“In tantra, sex is not an action. It is not one more thing that humans do. Sex is an energy that exists on its own,” explains Barbara Carrellas, author of Urban Tantra: Sacred Sex for the Twenty-first Century. Practitioners of tantra believe that gazing into the nondominant eye (the left if the person is right-handed, and vice versa) is a means of gazing into the soul. This can invite a somewhat frightening level of intimacy with a partner, so it’s not for the faint of heart. Carrellas suggests that you practice it by yourself, with a mirror, in order to grow brave enough to do it with a partner. She believes that you can achieve the “great cosmic orgasm” with enough practice.

Tantric Games

Here is a basic tantra exercise, one that even those who have practiced for years continue to go back to: Sit face-to-face with your partner. Maintain a gentle gaze with your left eye into your partner’s nondominant eye for several minutes.

Next, bring your awareness to the rise and fall of his or her belly and chest as your partner breathes in and out. Place your hand on his or her stomach and feel the expansion and contraction there. Notice whether you’ve synchronized your breathing. Listen to the breaths and add a sound with your exhale. Continue for at least 10 minutes. This is some serious stuff, and it can feel more intimate than sex.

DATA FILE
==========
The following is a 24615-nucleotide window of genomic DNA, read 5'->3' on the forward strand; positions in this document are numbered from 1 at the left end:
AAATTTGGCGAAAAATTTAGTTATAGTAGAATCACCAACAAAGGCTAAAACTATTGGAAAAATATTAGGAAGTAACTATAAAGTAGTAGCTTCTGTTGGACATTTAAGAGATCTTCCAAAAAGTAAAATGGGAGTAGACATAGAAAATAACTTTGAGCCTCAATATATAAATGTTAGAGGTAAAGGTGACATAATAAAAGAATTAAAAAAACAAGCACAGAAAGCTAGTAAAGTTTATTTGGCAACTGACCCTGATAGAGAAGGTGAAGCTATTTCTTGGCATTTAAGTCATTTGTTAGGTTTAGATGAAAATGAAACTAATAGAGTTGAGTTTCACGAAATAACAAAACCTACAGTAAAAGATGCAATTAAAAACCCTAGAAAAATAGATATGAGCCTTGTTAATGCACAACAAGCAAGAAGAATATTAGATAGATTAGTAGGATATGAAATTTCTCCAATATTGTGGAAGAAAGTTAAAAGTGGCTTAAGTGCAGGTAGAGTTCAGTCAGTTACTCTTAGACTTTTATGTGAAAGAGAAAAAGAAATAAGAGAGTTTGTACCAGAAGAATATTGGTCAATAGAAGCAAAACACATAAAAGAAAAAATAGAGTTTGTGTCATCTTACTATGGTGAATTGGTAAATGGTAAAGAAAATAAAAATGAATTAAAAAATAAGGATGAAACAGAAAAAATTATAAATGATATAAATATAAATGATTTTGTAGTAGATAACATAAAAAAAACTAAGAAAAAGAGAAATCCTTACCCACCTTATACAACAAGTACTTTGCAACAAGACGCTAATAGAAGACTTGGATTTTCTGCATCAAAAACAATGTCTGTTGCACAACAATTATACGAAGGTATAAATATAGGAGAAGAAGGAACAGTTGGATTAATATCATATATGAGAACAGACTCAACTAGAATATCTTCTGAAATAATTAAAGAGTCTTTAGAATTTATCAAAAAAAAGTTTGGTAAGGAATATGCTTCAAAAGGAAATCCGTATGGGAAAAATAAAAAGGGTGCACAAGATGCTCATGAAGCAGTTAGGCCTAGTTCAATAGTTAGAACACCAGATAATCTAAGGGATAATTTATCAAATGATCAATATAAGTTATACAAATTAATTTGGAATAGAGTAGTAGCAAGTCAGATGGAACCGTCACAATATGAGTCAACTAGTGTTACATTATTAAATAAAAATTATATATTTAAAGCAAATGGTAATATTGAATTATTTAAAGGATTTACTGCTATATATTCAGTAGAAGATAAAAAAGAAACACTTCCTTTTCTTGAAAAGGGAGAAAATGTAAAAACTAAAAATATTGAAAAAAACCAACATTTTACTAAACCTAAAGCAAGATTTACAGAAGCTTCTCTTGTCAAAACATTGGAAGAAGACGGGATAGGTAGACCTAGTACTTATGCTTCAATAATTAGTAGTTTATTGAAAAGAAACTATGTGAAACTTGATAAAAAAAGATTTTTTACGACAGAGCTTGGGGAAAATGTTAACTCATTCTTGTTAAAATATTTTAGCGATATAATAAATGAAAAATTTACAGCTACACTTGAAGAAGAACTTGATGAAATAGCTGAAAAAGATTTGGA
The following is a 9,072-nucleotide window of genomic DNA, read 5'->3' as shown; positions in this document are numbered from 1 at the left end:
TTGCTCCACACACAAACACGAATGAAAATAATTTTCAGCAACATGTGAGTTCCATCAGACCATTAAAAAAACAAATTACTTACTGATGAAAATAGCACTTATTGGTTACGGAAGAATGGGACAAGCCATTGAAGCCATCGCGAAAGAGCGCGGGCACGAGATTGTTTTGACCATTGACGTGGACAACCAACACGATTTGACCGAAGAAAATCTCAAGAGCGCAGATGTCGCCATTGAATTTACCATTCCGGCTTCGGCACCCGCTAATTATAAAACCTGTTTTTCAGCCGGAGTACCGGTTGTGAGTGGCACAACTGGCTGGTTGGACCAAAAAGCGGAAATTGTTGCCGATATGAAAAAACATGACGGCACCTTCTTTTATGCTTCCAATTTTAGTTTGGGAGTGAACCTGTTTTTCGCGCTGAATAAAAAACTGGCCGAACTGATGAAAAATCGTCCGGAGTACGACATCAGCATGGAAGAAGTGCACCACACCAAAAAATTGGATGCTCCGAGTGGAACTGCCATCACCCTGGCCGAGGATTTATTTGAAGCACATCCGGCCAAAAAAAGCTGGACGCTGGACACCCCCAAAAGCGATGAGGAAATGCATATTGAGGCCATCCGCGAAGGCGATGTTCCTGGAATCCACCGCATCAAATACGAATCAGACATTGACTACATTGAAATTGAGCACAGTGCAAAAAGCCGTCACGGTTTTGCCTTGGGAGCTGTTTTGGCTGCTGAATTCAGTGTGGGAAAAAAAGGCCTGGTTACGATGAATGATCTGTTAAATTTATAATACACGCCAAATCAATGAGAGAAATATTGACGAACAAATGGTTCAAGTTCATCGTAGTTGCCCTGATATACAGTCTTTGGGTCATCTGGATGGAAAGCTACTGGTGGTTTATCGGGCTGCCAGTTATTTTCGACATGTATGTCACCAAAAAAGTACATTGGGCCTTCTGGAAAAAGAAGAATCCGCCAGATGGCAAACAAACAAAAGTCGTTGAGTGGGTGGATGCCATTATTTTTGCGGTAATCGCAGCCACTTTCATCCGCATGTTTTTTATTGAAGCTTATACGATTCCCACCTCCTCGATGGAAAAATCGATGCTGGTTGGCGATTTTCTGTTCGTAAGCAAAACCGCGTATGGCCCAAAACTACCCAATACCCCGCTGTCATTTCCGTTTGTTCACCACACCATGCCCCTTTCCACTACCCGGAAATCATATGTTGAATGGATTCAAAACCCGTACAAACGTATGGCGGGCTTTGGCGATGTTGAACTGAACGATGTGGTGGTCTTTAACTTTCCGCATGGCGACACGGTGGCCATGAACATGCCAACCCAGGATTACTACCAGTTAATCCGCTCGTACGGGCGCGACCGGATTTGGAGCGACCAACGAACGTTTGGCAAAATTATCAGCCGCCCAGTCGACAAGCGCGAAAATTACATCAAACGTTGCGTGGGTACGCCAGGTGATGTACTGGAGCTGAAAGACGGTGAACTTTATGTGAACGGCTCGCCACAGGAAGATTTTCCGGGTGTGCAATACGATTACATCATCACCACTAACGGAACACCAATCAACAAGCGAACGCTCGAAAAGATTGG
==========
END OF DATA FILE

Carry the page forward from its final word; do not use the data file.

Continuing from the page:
Next week: More on eco-sex. Stay tuned.

Article excerpted from

Eco-Sex: The Second Date

Second Date: Into Your Lair (or His or Hers)
Once you’ve snagged yourself a like-minded potential soul mate, it’s time to show off what you know. What do eco-sexuals do on subsequent dates? Mostly the same stuff that regular people do, like having dinner. Nothing shows off your eco-knowledge like cooking an organic meal for your soon-to-be lover. Try these 2 recipes from super sexy chef Sarma Melngailis of Pure Food and Wine in New York City.

Vanilla Salad Starter
Makes 2 servings


  • 1/2 cup Banyuls vinegar
  • 1-1/2 teaspoons agave nectar
  • 2 teaspoons sea salt
  • Seeds scraped from 3/4 vanilla bean
  • 1 cup extra-virgin olive oil
  • 1/3 cup almond oil or other high-quality nut oil
  • 4 ripe black mission figs
  • 1 tablespoon agave nectar
  • Pinch of cinnamon
  • Fine sea salt
  • 1/4 cup coarsely chopped pistachios
  • 1 teaspoon nut oil
  • 2 cups baby arugula
  • 2 cups mâche
  • 1 tablespoon coarsely chopped fresh mint
  • 1 very small handful fresh parsley leaves